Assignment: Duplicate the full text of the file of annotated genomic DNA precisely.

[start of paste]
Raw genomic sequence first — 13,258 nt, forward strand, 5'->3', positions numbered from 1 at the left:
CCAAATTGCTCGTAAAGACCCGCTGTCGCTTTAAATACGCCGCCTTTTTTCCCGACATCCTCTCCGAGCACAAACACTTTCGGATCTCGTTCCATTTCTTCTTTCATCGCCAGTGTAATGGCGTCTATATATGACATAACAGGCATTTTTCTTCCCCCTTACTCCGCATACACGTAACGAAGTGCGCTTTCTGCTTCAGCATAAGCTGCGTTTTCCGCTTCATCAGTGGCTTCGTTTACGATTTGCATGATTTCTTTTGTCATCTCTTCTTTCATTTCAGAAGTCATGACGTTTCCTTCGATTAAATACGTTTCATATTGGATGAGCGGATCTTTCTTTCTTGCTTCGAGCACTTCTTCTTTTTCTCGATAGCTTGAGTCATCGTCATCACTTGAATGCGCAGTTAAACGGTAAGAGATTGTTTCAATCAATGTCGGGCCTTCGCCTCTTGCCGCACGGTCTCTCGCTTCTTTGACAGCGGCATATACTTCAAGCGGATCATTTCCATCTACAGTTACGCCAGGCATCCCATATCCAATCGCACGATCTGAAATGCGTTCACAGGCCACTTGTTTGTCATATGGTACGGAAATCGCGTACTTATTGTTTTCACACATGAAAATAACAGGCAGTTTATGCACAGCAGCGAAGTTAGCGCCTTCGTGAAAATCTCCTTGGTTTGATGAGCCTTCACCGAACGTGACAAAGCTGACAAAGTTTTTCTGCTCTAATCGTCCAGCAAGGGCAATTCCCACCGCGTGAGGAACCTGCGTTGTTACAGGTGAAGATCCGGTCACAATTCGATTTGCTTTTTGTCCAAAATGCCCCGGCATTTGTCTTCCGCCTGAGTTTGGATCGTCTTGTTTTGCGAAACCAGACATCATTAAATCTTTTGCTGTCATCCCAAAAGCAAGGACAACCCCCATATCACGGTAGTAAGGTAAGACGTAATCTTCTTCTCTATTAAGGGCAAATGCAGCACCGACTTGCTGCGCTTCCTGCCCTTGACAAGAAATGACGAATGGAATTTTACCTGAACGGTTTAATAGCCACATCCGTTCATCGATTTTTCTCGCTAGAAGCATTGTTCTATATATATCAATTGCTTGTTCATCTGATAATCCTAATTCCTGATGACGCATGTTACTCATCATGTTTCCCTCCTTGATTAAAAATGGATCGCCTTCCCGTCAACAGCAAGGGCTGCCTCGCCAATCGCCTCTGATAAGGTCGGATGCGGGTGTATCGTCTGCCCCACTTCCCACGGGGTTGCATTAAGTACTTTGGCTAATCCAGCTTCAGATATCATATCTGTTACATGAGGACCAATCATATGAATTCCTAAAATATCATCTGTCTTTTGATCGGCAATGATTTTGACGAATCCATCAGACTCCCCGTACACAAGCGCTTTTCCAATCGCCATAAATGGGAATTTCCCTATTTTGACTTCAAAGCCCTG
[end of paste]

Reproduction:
Raw genomic sequence first — 13,258 nt, forward strand, 5'->3', positions numbered from 1 at the left:
CCAAATTGCTCGTAAAGACCCGCTGTCGCTTTAAATACGCCGCCTTTTTTCCCGACATCCTCTCCGAGCACAAACACTTTCGGATCTCGTTCCATTTCTTCTTTCATCGCCAGTGTAATGGCGTCTATATATGACATAACAGGCATTTTTCTTCCCCCTTACTCCGCATACACGTAACGAAGTGCGCTTTCTGCTTCAGCATAAGCTGCGTTTTCCGCTTCATCAGTGGCTTCGTTTACGATTTGCATGATTTCTTTTGTCATCTCTTCTTTCATTTCAGAAGTCATGACGTTTCCTTCGATTAAATACGTTTCATATTGGATGAGCGGATCTTTCTTTCTTGCTTCGAGCACTTCTTCTTTTTCTCGATAGCTTGAGTCATCGTCATCACTTGAATGCGCAGTTAAACGGTAAGAGATTGTTTCAATCAATGTCGGGCCTTCGCCTCTTGCCGCACGGTCTCTCGCTTCTTTGACAGCGGCATATACTTCAAGCGGATCATTTCCATCTACAGTTACGCCAGGCATCCCATATCCAATCGCACGATCTGAAATGCGTTCACAGGCCACTTGTTTGTCATATGGTACGGAAATCGCGTACTTATTGTTTTCACACATGAAAATAACAGGCAGTTTATGCACAGCAGCGAAGTTAGCGCCTTCGTGAAAATCTCCTTGGTTTGATGAGCCTTCACCGAACGTGACAAAGCTGACAAAGTTTTTCTGCTCTAATCGTCCAGCAAGGGCAATTCCCACCGCGTGAGGAACCTGCGTTGTTACAGGTGAAGATCCGGTCACAATTCGATTTGCTTTTTGTCCAAAATGCCCCGGCATTTGTCTTCCGCCTGAGTTTGGATCGTCTTGTTTTGCGAAACCAGACATCATTAAATCTTTTGCTGTCATCCCAAAAGCAAGGACAACCCCCATATCACGGTAGTAAGGTAAGACGTAATCTTCTTCTCTATTAAGGGCAAATGCAGCACCGACTTGCTGCGCTTCCTGCCCTTGACAAGAAATGACGAATGGAATTTTACCTGAACGGTTTAATAGCCACATCCGTTCATCGATTTTTCTCGCTAGAAGCATTGTTCTATATATATCAATTGCTTGTTCATCTGATAATCCTAATTCCTGATGACGCATGTTACTCATCATGTTTCCCTCCTTGATTAAAAATGGATCGCCTTCCCGTCAACAGCAAGGGCTGCCTCGCCAATCGCCTCTGATAAGGTCGGATGCGGGTGTATCGTCTGCCCCACTTCCCACGGGGTTGCATTAAGTACTTTGGCTAATCCAGCTTCAGATATCATATCTGTTACATGAGGACCAATCATATGAATTCCTAAAATATCATCTGTCTTTTGATCGGCAATGATTTTGACGAATCCATCAGACTCCCCGTACACAAGCGCTTTTCCAATCGCCATAAATGGGAATTTCCCTATTTTGACTTCAAAGCCCTG